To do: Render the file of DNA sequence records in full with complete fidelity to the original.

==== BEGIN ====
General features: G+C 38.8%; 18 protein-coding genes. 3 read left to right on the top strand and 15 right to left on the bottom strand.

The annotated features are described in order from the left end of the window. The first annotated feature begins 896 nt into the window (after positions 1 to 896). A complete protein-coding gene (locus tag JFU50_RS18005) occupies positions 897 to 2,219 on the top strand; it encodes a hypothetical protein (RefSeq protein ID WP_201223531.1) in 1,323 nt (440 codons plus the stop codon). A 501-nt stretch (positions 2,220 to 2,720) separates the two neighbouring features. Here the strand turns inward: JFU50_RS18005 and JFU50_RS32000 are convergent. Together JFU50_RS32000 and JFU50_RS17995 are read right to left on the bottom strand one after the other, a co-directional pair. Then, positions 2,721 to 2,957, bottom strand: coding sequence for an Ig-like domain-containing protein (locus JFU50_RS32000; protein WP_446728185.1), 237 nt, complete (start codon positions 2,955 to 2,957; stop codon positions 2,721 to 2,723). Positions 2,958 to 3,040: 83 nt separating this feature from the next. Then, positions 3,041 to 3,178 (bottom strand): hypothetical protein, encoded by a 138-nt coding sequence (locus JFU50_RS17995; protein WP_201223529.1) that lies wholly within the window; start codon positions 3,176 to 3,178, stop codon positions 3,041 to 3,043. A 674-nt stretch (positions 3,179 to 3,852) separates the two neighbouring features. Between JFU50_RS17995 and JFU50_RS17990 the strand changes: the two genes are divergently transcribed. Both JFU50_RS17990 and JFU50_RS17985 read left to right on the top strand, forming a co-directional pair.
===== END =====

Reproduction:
General features: G+C 38.8%; 18 protein-coding genes. 3 read left to right on the top strand and 15 right to left on the bottom strand.

The annotated features are described in order from the left end of the window. The first annotated feature begins 896 nt into the window (after positions 1 to 896). A complete protein-coding gene (locus tag JFU50_RS18005) occupies positions 897 to 2,219 on the top strand; it encodes a hypothetical protein (RefSeq protein ID WP_201223531.1) in 1,323 nt (440 codons plus the stop codon). A 501-nt stretch (positions 2,220 to 2,720) separates the two neighbouring features. Here the strand turns inward: JFU50_RS18005 and JFU50_RS32000 are convergent. Together JFU50_RS32000 and JFU50_RS17995 are read right to left on the bottom strand one after the other, a co-directional pair. Then, positions 2,721 to 2,957, bottom strand: coding sequence for an Ig-like domain-containing protein (locus JFU50_RS32000; protein WP_446728185.1), 237 nt, complete (start codon positions 2,955 to 2,957; stop codon positions 2,721 to 2,723). Positions 2,958 to 3,040: 83 nt separating this feature from the next. Then, positions 3,041 to 3,178 (bottom strand): hypothetical protein, encoded by a 138-nt coding sequence (locus JFU50_RS17995; protein WP_201223529.1) that lies wholly within the window; start codon positions 3,176 to 3,178, stop codon positions 3,041 to 3,043. A 674-nt stretch (positions 3,179 to 3,852) separates the two neighbouring features. Between JFU50_RS17995 and JFU50_RS17990 the strand changes: the two genes are divergently transcribed. Both JFU50_RS17990 and JFU50_RS17985 read left to right on the top strand, forming a co-directional pair.